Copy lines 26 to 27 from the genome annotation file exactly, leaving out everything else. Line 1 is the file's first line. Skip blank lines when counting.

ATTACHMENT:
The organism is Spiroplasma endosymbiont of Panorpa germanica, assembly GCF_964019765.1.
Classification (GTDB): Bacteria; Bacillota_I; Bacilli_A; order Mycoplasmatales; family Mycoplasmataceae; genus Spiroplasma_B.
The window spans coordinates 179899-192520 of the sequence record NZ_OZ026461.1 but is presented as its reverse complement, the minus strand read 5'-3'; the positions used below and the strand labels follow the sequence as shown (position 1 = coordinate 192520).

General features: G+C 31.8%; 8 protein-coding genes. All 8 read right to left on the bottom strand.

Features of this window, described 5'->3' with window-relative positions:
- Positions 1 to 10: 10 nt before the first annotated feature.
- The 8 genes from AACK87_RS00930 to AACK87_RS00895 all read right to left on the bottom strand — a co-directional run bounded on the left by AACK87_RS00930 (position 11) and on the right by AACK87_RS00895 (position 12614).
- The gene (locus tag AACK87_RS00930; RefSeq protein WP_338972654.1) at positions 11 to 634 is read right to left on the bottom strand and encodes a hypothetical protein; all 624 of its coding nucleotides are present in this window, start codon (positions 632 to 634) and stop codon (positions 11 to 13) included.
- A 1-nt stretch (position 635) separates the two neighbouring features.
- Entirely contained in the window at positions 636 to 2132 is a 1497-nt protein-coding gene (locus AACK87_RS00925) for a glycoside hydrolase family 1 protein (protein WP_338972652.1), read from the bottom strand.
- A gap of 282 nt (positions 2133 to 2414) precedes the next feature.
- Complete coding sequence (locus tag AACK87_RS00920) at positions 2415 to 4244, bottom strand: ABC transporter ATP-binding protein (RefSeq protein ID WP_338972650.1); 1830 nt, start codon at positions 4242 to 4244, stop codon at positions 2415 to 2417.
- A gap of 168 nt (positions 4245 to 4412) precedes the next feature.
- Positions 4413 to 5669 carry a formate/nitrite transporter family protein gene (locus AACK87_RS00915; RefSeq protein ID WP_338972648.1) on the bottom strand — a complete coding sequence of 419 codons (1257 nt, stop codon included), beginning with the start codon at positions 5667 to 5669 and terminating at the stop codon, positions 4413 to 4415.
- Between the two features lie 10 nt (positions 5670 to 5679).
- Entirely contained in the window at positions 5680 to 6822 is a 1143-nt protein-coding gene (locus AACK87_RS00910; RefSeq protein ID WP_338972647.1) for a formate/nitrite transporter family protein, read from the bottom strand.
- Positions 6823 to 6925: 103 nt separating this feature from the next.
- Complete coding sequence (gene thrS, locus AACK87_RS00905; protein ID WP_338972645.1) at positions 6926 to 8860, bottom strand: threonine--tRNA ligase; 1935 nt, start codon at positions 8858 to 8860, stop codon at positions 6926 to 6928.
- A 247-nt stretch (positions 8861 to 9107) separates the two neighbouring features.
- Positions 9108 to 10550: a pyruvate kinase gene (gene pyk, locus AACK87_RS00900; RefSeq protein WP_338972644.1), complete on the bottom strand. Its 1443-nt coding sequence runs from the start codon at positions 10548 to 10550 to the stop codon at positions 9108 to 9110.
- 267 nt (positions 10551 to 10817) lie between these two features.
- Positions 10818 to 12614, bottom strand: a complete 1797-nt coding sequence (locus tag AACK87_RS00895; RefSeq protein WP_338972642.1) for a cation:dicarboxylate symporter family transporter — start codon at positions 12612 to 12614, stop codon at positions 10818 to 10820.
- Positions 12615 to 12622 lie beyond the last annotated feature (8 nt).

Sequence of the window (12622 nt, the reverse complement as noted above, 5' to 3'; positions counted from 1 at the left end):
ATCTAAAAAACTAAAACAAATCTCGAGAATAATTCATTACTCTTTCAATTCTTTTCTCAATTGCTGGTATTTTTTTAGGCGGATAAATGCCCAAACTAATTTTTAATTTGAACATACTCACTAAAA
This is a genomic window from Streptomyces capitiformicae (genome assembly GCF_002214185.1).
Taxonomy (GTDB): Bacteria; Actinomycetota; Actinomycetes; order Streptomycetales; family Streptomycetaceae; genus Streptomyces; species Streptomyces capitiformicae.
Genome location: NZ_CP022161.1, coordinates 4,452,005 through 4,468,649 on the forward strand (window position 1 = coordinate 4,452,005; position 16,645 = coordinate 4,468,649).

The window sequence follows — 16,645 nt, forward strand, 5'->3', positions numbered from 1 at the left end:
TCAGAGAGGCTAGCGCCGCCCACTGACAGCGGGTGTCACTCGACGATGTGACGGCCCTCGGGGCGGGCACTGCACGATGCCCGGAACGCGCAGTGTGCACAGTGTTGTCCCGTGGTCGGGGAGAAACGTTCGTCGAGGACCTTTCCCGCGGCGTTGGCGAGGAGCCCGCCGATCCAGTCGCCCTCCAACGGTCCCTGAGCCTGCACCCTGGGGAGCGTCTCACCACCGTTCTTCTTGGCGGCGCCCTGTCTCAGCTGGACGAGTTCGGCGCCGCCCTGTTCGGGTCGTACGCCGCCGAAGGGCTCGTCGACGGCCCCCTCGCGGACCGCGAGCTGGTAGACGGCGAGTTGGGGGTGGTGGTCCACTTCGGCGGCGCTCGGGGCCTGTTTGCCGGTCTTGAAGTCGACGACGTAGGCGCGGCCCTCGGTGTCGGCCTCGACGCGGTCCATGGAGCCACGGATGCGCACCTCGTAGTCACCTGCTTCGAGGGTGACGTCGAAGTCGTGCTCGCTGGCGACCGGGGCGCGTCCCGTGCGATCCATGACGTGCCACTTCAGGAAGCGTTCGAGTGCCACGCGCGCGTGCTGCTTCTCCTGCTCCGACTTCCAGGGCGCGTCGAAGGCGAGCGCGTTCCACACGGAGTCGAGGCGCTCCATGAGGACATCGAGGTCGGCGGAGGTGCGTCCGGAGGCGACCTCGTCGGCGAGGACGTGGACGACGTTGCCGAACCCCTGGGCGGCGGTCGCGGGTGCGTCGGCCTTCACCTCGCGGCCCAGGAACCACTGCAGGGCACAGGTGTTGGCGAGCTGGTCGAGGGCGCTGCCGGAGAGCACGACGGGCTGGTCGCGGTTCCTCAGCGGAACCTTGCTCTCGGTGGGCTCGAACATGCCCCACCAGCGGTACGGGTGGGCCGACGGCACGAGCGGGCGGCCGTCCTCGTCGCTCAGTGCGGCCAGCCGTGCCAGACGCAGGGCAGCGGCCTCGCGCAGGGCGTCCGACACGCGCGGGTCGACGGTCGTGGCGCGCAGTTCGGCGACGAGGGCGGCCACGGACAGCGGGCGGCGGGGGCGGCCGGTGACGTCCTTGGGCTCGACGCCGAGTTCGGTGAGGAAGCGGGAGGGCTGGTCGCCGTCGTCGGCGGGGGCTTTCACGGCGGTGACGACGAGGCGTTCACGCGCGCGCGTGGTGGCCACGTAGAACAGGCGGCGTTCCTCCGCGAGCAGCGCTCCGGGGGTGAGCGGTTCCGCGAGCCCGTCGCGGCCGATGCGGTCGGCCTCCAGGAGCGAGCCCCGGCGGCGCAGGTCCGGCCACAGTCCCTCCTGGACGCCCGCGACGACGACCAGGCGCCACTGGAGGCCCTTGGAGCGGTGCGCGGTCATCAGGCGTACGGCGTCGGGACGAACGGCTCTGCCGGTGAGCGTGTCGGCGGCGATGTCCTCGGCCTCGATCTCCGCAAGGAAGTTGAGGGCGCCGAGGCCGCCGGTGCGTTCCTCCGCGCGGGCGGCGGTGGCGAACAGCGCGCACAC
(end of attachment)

This is a genomic window from Streptomyces capitiformicae (genome assembly GCF_002214185.1).
Taxonomy (GTDB): Bacteria; Actinomycetota; Actinomycetes; order Streptomycetales; family Streptomycetaceae; genus Streptomyces; species Streptomyces capitiformicae.